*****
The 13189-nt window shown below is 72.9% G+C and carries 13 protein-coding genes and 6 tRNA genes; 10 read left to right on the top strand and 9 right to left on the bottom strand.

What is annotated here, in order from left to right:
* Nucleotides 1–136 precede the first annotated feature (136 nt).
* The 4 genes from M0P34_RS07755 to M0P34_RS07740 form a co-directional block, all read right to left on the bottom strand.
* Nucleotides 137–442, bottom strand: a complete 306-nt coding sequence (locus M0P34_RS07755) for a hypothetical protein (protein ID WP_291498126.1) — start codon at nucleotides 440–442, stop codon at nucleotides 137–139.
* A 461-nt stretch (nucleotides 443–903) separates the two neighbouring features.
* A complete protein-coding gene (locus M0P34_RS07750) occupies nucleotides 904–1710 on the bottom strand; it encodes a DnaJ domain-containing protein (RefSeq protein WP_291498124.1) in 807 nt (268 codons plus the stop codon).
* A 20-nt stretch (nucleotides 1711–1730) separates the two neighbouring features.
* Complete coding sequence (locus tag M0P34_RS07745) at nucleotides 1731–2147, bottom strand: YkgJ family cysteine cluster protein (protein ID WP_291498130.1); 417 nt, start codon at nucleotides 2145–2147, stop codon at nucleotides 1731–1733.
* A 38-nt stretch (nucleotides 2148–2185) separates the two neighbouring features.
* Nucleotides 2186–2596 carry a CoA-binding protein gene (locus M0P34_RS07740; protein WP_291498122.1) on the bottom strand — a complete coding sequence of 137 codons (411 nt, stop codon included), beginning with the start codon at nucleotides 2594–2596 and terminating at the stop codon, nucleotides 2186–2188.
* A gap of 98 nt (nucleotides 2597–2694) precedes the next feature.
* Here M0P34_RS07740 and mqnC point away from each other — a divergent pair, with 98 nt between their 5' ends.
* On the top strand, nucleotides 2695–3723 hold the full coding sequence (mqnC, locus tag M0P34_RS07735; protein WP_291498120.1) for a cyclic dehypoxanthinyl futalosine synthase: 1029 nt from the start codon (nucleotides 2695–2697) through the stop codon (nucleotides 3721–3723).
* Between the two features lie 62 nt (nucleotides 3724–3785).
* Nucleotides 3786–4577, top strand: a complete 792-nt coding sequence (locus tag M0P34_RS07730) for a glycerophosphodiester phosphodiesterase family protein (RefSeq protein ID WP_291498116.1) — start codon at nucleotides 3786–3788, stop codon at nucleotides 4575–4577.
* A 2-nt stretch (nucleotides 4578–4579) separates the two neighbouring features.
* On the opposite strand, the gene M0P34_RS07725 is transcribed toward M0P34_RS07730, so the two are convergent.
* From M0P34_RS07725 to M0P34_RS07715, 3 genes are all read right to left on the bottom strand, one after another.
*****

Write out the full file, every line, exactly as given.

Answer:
The 13189-nt window shown below is 72.9% G+C and carries 13 protein-coding genes and 6 tRNA genes; 10 read left to right on the top strand and 9 right to left on the bottom strand.

What is annotated here, in order from left to right:
* Nucleotides 1–136 precede the first annotated feature (136 nt).
* The 4 genes from M0P34_RS07755 to M0P34_RS07740 form a co-directional block, all read right to left on the bottom strand.
* Nucleotides 137–442, bottom strand: a complete 306-nt coding sequence (locus M0P34_RS07755) for a hypothetical protein (protein ID WP_291498126.1) — start codon at nucleotides 440–442, stop codon at nucleotides 137–139.
* A 461-nt stretch (nucleotides 443–903) separates the two neighbouring features.
* A complete protein-coding gene (locus M0P34_RS07750) occupies nucleotides 904–1710 on the bottom strand; it encodes a DnaJ domain-containing protein (RefSeq protein WP_291498124.1) in 807 nt (268 codons plus the stop codon).
* A 20-nt stretch (nucleotides 1711–1730) separates the two neighbouring features.
* Complete coding sequence (locus tag M0P34_RS07745) at nucleotides 1731–2147, bottom strand: YkgJ family cysteine cluster protein (protein ID WP_291498130.1); 417 nt, start codon at nucleotides 2145–2147, stop codon at nucleotides 1731–1733.
* A 38-nt stretch (nucleotides 2148–2185) separates the two neighbouring features.
* Nucleotides 2186–2596 carry a CoA-binding protein gene (locus M0P34_RS07740; protein WP_291498122.1) on the bottom strand — a complete coding sequence of 137 codons (411 nt, stop codon included), beginning with the start codon at nucleotides 2594–2596 and terminating at the stop codon, nucleotides 2186–2188.
* A gap of 98 nt (nucleotides 2597–2694) precedes the next feature.
* Here M0P34_RS07740 and mqnC point away from each other — a divergent pair, with 98 nt between their 5' ends.
* On the top strand, nucleotides 2695–3723 hold the full coding sequence (mqnC, locus tag M0P34_RS07735; protein WP_291498120.1) for a cyclic dehypoxanthinyl futalosine synthase: 1029 nt from the start codon (nucleotides 2695–2697) through the stop codon (nucleotides 3721–3723).
* Between the two features lie 62 nt (nucleotides 3724–3785).
* Nucleotides 3786–4577, top strand: a complete 792-nt coding sequence (locus tag M0P34_RS07730) for a glycerophosphodiester phosphodiesterase family protein (RefSeq protein ID WP_291498116.1) — start codon at nucleotides 3786–3788, stop codon at nucleotides 4575–4577.
* A 2-nt stretch (nucleotides 4578–4579) separates the two neighbouring features.
* On the opposite strand, the gene M0P34_RS07725 is transcribed toward M0P34_RS07730, so the two are convergent.
* From M0P34_RS07725 to M0P34_RS07715, 3 genes are all read right to left on the bottom strand, one after another.